Faculty of Science????????????????????????????????????????????????????????????
Biochemistry; Bioinformatics; Biophysics; Computational Chemistry; Molecular Biology; Nanotechnology; Structural Biology
Deadline:?28 February 2013.
Supervisory Team: Primary: Dr S Hayward
Proteins are molecular machines with complex mechanisms that are in general poorly understood. One of the main techniques used to gain detailed knowledge of how proteins function is computer simulation. The project will use simulation methods to investigate an intriguing, but little understood, feature in the working of some proteins.
Many proteins are constructed from domains and move between an open and closed domain conformation.
This project is based on a number of studies that suggest a domain-lock mechanism operates in some enzymes (see references (i),(ii) and (iii)), keeping them in an open conformation until unlocked by a functional ligand.?
The project has relevance to structure-based computer-aided drug design, employed by large pharmaceutical companies, where the accurate modelling of protein conformational change is crucial (see reference iv) but often neglected due to gaps in our understanding.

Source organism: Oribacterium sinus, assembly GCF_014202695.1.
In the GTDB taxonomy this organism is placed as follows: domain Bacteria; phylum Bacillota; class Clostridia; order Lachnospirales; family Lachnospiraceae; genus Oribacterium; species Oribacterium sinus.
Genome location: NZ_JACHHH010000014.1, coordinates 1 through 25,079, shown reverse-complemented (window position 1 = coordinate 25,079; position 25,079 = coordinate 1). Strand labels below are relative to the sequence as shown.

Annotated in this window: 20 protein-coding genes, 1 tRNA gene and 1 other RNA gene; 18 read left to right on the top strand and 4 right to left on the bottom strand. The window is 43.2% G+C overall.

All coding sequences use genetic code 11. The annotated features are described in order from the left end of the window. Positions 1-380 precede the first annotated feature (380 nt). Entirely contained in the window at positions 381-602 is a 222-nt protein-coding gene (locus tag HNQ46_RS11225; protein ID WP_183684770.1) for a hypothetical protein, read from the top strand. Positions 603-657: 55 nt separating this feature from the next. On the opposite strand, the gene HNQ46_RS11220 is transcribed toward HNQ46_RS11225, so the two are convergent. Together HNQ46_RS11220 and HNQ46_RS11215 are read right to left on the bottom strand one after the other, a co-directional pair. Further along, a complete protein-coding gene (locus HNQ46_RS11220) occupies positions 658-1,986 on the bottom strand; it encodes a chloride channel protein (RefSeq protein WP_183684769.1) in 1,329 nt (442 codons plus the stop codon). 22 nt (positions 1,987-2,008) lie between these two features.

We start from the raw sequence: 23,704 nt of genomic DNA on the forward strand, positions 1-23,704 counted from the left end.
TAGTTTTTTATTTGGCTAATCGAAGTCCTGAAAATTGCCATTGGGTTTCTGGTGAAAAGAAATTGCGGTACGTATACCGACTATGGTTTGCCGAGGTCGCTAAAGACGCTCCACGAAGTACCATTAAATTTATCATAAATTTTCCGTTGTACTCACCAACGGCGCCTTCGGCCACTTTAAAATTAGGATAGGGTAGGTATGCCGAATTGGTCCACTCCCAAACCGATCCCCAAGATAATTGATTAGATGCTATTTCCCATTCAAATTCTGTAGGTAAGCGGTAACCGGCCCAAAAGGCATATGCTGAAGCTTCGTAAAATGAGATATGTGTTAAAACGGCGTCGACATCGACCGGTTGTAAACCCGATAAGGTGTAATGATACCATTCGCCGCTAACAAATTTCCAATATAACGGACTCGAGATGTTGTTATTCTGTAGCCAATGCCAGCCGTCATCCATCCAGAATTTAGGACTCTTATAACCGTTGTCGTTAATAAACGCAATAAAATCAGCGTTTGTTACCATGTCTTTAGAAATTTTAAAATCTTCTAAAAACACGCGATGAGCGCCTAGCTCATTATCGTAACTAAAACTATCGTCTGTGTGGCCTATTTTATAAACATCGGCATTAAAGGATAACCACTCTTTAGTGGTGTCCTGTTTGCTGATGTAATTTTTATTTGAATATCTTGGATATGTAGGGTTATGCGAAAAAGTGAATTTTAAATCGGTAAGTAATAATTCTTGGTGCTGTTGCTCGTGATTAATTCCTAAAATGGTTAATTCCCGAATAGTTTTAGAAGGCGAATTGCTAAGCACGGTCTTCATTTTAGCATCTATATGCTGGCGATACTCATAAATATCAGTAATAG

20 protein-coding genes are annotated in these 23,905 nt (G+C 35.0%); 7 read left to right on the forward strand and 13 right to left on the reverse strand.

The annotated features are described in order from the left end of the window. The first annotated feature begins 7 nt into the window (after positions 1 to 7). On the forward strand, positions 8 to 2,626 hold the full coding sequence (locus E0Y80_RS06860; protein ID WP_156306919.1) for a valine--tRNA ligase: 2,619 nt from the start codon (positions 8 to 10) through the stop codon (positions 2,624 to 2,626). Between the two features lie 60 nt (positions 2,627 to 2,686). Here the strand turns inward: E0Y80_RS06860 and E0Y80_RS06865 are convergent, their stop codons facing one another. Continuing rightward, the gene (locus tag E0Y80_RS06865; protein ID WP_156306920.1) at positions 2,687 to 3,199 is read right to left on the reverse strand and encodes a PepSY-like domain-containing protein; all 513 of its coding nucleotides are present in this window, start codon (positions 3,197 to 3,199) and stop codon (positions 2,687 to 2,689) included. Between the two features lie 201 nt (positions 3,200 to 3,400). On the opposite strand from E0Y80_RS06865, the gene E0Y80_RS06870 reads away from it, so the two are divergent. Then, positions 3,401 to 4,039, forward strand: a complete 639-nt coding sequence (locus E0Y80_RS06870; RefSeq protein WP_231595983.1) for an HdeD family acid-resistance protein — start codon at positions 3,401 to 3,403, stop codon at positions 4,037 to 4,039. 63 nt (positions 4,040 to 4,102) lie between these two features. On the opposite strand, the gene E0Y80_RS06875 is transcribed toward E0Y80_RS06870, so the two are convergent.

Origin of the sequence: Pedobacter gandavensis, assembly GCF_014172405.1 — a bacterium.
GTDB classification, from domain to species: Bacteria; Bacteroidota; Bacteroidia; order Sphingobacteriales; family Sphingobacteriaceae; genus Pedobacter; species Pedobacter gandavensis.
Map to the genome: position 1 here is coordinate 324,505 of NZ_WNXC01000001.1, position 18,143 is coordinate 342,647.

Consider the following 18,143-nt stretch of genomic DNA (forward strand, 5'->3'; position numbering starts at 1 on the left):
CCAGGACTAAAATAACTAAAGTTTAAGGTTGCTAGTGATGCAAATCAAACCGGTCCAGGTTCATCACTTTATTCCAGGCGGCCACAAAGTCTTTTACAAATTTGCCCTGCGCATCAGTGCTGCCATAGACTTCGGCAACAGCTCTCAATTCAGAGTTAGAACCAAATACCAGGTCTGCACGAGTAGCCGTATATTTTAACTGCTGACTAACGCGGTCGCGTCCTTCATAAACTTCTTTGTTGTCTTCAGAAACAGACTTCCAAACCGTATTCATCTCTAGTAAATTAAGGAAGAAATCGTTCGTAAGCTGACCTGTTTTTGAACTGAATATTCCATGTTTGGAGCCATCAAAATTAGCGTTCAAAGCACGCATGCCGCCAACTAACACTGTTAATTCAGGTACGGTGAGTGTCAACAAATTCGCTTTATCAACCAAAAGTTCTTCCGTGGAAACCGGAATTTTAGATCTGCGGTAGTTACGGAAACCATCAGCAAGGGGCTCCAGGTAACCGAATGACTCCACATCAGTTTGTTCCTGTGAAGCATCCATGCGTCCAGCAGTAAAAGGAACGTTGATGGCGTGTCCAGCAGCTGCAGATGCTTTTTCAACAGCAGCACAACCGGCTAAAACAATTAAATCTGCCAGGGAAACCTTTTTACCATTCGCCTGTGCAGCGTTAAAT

Aims and Objectives of Project and scientific training
The aim is to understand the workings of the lock mechanism in proteins that have been the focus of our research over the years. This computational project will require the student to apply a wide-range of computational techniques including Molecular Dynamics simulation (e.g. AMBER, Gromacs), inverse-kinematics, and bioinformatics.
The student will benefit by joining a small group of three other PhD students who are working on related projects.
It is envisaged that the student will spend some time in the group of Dr Roccatano (Jacobs University Bremen, Germany) and also spend some time in Tokyo working in the groups of Professor Akio Kitao at the University of Tokyo and also with Professor Kei Yura at Ochanomizu Unversity. To support the latter visit a Japan Society for the Promotion of Science Summer Programme fellowship will be applied for. This programme supports students at the PhD level and will offer the student a unique opportunity to expand their expert knowledge in the area of biomolecular modelling in two of Japan?s top groups in this area.
Minimum entry requirements: 2:1 in Computing Science, Chemistry, Biochemistry, Physics, Mathematics
Funding will cover home/EU fees only. Overseas students will be required to pay the difference between home/EU and overseas fees.
Making Your Application:
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